Weinreich Basisweiss Pinot Gris 2017, Rheinhessen ($12)
In German speaking countries, Pinot Gris goes by Grauburgunder and specifically in Germany as Ruländer named after Johann Ruland -- who in 1711 discovered wild Pinot Gris vines in a now non-existent vineyard.  Marc and Nina Weinreich created a certified organic version labelled Grauburgunder that is an absolute steal. For $12 you receive a fantastic wine with layers of creamy

Von Winning ‘Winnings' Riesling 2015, Pfalz
Riesling is Germany’s most widely-planted grape variety and the 'Winnings' explains why the dry style is the current rage.  Although the wine is vinified dry, its character oscillates between sweet and dry with tart lemon, steely minerals and acids. The grapes are grown on the Von Winning Grosses Gewächs vineyards -- these GG sites are considered the best vineyard plots according to the German VDP classification system that is overseen by a group of producers called the Verband Deutscher Prädikatsweingüter (VDP). Winemaker Stephan Attman employs a minimalist approach in the cellar naturally fermenting the juice in oak and the gravity flow creates a "distinctive indigenous and very elegant style". I agree,

Saturday, September 8, 2018

Do You Know Your Hungarian Grape Varieties?

I thought I did, at least until this last trip to the Heart of Europe.   Like most European countries, Hungary has a long wine tradition dating back to pre-Roman periods where indigenous or central European grapes have slowly matured and propagated to fit the climate.  And like all wine regions, international grape varieties have been imported, however in Hungary, this occurred in the past two centuries particularly in regions such as Villany. Yet it is the indigenous that I find most interesting particularly when you discover a new varietal such as Kéknyelű. Thus I decided to compile this compendium of Hungarian grape varieties that I have sampled over the years including some favorite producers.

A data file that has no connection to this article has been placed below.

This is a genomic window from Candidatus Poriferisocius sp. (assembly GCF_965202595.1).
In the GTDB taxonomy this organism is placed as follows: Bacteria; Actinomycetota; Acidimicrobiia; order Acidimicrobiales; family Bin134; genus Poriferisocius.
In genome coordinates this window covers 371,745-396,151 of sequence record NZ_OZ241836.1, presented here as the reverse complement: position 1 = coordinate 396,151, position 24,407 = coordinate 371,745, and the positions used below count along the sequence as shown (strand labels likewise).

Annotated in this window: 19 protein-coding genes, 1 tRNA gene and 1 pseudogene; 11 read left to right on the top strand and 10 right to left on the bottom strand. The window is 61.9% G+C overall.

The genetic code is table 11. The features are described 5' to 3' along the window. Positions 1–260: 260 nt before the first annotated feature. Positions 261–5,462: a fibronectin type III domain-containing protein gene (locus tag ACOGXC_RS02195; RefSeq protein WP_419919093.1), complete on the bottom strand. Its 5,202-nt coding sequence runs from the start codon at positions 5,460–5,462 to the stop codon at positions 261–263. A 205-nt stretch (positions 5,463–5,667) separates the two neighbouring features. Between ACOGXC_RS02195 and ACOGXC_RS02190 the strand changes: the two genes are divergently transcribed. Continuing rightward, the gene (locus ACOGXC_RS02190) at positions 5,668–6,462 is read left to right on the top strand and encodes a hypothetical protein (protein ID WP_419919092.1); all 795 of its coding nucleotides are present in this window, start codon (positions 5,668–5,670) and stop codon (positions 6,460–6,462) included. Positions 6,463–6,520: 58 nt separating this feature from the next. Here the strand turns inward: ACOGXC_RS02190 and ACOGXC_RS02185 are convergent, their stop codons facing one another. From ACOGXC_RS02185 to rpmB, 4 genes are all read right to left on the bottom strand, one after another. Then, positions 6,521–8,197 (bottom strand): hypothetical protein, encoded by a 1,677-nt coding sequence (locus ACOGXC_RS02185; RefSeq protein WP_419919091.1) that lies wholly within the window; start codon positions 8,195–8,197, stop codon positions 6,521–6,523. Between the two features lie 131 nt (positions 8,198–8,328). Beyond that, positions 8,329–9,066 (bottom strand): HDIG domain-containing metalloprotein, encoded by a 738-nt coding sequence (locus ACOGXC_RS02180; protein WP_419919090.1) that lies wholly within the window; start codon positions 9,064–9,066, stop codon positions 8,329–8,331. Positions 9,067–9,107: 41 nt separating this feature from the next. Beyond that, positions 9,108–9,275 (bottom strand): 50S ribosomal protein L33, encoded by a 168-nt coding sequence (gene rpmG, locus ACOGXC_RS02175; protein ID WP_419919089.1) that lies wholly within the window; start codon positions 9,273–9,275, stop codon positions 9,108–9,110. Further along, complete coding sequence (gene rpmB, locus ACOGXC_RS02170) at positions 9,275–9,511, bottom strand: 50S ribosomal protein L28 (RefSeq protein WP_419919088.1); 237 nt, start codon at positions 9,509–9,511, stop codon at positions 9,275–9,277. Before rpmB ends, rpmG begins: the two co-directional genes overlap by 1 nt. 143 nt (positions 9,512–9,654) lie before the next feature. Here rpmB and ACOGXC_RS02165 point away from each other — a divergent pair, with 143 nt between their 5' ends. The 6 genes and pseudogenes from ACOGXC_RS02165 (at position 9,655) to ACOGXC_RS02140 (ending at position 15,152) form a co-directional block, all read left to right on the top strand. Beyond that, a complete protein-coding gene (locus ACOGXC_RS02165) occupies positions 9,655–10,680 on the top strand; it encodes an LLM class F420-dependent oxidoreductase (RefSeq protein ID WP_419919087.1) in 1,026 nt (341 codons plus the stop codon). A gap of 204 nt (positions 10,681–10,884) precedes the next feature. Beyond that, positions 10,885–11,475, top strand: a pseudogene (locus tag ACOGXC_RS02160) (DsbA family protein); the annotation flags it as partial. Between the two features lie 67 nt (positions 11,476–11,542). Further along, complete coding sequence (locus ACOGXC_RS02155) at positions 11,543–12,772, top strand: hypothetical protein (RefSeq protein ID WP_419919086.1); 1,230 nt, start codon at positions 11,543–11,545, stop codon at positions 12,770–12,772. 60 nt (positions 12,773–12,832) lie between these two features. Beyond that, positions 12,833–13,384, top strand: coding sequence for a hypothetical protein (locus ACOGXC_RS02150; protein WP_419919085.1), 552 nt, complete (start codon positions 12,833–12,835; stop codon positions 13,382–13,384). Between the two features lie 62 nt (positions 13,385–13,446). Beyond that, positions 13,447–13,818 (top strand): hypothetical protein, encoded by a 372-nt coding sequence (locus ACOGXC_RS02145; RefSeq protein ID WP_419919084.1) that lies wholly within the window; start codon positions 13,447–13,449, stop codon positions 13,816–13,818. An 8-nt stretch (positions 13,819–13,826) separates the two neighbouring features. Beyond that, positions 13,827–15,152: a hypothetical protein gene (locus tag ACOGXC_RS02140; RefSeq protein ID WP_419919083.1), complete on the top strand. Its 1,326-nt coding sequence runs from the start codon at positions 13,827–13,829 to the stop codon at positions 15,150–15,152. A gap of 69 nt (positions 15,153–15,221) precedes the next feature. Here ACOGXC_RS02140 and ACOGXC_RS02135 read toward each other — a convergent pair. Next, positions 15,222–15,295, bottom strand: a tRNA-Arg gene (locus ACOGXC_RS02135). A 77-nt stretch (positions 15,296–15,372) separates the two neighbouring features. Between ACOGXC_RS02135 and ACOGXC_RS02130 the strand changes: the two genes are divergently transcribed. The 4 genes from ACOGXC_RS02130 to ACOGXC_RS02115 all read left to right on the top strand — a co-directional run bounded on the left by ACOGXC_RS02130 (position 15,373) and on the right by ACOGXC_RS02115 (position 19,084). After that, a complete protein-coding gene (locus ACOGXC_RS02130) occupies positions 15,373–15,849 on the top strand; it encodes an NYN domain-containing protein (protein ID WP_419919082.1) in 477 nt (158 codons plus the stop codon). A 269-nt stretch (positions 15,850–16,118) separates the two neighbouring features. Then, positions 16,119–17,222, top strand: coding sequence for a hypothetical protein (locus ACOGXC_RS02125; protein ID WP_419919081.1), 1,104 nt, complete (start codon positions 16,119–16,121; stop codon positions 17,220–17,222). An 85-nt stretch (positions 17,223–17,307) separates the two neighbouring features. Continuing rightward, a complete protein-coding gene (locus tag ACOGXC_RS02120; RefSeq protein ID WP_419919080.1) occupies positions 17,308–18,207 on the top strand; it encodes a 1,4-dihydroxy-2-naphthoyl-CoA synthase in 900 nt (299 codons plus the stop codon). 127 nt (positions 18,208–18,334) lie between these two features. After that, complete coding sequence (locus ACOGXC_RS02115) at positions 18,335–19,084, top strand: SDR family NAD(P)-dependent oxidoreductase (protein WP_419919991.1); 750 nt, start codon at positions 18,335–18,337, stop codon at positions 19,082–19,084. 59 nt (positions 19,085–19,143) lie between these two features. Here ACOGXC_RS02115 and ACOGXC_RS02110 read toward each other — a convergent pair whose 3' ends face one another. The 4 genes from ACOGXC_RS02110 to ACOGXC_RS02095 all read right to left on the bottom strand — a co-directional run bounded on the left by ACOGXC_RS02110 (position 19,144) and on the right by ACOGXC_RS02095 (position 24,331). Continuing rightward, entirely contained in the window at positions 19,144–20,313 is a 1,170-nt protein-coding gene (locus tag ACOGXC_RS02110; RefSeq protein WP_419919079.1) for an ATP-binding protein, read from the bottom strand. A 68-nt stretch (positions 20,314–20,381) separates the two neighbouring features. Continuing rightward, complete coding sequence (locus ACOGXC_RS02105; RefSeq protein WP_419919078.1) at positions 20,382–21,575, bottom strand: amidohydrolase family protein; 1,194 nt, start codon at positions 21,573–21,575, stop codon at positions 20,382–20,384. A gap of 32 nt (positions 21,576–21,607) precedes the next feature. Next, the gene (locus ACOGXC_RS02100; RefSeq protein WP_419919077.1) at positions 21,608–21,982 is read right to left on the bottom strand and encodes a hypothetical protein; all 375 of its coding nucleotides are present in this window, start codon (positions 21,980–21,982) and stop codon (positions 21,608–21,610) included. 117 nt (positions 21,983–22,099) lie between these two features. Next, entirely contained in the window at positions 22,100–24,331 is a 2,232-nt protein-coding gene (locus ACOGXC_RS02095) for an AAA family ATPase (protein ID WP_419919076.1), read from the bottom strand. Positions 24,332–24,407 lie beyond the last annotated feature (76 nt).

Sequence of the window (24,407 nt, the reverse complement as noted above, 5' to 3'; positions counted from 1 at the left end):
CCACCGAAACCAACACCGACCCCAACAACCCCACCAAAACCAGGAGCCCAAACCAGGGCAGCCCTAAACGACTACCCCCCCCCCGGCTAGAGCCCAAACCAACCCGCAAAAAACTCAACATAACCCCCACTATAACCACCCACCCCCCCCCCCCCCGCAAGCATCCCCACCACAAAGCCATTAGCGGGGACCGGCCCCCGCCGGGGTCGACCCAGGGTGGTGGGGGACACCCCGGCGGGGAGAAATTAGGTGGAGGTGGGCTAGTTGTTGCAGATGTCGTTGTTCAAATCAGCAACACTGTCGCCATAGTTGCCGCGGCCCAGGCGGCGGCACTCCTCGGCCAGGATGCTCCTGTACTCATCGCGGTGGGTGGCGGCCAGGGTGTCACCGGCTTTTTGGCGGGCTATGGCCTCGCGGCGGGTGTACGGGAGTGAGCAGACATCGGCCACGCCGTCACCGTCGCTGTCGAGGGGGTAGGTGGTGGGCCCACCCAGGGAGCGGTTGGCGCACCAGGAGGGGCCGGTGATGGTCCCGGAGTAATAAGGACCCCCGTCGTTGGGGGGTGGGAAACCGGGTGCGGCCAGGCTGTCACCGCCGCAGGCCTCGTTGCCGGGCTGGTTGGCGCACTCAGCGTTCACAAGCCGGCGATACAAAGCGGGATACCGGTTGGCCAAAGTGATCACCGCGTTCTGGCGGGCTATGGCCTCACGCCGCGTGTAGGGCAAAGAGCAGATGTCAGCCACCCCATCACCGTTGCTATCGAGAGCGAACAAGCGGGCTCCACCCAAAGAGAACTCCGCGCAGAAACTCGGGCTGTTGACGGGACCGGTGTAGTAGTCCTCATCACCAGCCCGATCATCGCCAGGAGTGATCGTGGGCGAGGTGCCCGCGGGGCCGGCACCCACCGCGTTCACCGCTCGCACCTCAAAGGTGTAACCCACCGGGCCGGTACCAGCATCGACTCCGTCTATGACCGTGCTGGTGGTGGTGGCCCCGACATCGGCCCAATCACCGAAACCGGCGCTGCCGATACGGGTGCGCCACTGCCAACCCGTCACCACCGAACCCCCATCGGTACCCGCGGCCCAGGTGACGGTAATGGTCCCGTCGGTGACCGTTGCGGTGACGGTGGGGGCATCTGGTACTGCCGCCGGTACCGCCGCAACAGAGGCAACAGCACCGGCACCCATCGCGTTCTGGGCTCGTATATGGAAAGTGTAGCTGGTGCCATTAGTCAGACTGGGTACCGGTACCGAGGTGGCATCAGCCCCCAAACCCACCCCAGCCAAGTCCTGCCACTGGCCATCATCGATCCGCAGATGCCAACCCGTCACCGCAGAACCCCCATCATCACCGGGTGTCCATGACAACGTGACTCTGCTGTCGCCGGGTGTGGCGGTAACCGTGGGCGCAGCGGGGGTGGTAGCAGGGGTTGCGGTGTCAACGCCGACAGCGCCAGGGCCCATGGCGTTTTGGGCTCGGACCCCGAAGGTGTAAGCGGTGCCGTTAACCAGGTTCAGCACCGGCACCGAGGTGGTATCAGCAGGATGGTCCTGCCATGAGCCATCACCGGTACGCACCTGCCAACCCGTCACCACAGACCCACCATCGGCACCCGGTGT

Furmint (w)
Most known for its plantings in Tokaj (70% of vines) but also grown in Somló, Badacsony, Balatonfüred–Csopak, and Eger. Furmint is best known for being one of the three grape varieties used to make the sweet botrytised Tokaji Aszú wines that have been the wines of Kings for centuries. Lately dry Furmint has become increasingly popular displaying the and acidity inherent in the grape as well as the minerality of the growing region.  Patricius Winery, Fuleky, & Hétszölö in Tokaj; Apátsági Winery in Somló

Kékfrankos (Blaufränkisch) (r)
This grape is generally the primary grape variety in the Eger and Szekszárd Bikavér blends but is also well suited in the Villany and Sopron regions where the later has the largest plantings in the world. The dark skinned grape provides juicy fruit with noticeable acids and tannins. See Pfneiszl Winery in Sopron & Böjt winery in Eger.

Kadarka (r)
Before the Communist terror, this was Hungary's most famous red wine grape. However, due to its extreme late ripening, susceptibility to disease, and the need to control its vigour, the Communist regimes preferred other red grape varieties. It is still a common component to the Bikavér blends providing minimal tannins, but decent acidity, ripe red fruit flavours, and a spicy tail. There are also several wineries producing excellent 100% varietal Kadarka wines such as Eszterbauer Kadarka Nagyapám and the Heimann Winery Kadarka.

Hárslevelű (w) The other grape variety in Tokaj (18%) where it is a component of Aszú wines and planted throughout Hungary usually creating off-dry wines. Translates to "linden leaf" and expect floral aromas and a more elegant wine with texture and spice.  Fekete Winery in Somló; Demeter Zoltán Winery in Tokay

Portugieser (Kékoportó) (r)
Most popular when produced in Villány, Hungary’s most southerly and hottest wine region, but also a component in Bikavér wines. The previous name Kékoportó was disallowed due to EU regulations because of the inclusion of port in the name. When produced as a 100% varietal wine it is meant to drink young with its ruby red fruity, texture, and easy drinking style. Nyolcas Bor in Eger;

Olaszrizling (Welschriesling, Graševina in Croatia, Laški Rizling in Slovenia) (w)
The most widely planted grape in the Carpathian basin and introduced into Hungary earlier in the 20th century. Does particularly well around Lake Balaton, Somló, and Eger and it's full body is compatible with oak aging to alleviate its unique bitter almond character.  Gere Attila Winery in Villany; Káli-Kövek Winery in Badacsony.

Királyleányka (w)
Translates to little princess, Királyleányka originated in Transylvania and this hybrid of Leányka and Kövérszőlő was introduced into Hungary in the 1970s.  Although now grown throughout Hungary, it is popular in the Egri Csillag blends from Eger.  It is a delicate wine,  slightly aromatic with fresh acids.  Böjt winery & Bolyki Pinceszet in Eger